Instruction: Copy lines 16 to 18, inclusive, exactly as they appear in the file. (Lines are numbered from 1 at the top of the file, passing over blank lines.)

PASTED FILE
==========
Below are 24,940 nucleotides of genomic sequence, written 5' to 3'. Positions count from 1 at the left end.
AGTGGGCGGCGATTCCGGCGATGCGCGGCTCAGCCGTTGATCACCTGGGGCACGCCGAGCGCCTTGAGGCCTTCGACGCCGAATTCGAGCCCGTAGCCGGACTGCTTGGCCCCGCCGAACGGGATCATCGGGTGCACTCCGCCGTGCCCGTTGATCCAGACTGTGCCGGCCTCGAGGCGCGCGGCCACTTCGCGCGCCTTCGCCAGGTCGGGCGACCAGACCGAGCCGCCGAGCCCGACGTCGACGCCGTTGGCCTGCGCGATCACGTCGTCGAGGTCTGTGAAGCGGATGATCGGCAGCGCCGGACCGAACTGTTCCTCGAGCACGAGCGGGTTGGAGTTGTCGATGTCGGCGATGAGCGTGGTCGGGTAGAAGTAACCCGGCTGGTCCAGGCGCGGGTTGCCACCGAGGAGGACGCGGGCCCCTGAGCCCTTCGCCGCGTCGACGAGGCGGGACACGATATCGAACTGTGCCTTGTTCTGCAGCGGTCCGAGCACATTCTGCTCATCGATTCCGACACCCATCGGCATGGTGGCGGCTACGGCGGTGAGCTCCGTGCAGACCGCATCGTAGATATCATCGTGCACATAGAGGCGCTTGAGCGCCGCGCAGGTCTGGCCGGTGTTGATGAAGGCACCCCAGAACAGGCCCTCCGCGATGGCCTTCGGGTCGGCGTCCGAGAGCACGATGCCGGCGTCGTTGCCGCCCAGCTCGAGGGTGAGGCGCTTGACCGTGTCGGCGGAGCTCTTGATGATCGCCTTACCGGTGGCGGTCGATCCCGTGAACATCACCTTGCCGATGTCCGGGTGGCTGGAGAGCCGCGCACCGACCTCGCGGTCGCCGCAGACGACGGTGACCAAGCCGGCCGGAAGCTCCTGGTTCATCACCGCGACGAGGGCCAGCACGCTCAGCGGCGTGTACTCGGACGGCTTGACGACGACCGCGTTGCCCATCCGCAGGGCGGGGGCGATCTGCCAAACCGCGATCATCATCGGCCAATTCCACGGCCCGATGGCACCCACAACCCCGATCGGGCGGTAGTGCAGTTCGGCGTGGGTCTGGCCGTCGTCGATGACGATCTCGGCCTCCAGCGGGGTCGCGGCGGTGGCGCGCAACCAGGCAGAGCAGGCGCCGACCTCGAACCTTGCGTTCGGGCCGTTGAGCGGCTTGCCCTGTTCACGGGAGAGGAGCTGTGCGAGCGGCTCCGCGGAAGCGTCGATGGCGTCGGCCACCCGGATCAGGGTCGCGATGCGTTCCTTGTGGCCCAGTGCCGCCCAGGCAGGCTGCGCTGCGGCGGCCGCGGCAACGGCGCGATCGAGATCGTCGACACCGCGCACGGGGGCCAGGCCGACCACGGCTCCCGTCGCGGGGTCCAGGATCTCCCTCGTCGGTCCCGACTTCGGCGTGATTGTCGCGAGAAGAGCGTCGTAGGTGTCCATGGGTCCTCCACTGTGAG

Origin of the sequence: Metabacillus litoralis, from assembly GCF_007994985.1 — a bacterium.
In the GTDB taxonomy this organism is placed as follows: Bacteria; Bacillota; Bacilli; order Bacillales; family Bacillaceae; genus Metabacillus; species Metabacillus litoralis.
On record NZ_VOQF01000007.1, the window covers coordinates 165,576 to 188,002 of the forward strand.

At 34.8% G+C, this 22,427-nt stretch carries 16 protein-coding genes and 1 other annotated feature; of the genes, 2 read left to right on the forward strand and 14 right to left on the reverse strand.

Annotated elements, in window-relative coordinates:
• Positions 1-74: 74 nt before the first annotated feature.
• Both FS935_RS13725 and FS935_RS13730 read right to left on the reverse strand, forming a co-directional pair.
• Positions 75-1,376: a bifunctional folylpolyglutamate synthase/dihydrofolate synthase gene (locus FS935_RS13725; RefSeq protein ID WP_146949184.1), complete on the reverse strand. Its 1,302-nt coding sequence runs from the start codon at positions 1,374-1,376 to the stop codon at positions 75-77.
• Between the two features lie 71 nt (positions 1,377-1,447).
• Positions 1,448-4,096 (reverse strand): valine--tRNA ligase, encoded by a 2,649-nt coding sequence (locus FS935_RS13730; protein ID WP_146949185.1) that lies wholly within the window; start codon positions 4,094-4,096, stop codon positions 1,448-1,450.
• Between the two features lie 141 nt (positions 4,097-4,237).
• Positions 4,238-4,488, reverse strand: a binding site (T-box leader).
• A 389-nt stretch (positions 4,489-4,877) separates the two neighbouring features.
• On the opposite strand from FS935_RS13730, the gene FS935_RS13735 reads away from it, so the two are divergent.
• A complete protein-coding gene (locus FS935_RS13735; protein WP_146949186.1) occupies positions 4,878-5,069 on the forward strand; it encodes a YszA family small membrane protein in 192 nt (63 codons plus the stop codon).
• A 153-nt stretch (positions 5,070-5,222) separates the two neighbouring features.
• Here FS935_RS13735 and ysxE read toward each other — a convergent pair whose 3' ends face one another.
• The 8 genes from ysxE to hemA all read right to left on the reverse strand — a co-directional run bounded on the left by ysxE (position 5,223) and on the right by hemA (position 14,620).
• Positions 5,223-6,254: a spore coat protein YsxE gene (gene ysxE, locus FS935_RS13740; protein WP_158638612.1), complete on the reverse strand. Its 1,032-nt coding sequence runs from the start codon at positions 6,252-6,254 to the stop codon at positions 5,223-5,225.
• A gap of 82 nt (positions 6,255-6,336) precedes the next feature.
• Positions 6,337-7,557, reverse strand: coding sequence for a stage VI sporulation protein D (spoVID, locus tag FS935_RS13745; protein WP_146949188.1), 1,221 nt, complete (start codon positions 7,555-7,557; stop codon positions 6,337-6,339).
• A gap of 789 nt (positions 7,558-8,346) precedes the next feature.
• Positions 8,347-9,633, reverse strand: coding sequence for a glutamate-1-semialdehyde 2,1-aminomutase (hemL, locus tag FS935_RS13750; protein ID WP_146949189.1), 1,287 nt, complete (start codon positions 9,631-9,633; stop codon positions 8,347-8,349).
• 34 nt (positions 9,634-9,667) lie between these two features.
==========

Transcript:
• On the opposite strand from FS935_RS13730, the gene FS935_RS13735 reads away from it, so the two are divergent.
• A complete protein-coding gene (locus FS935_RS13735; protein WP_146949186.1) occupies positions 4,878-5,069 on the forward strand; it encodes a YszA family small membrane protein in 192 nt (63 codons plus the stop codon).
• A 153-nt stretch (positions 5,070-5,222) separates the two neighbouring features.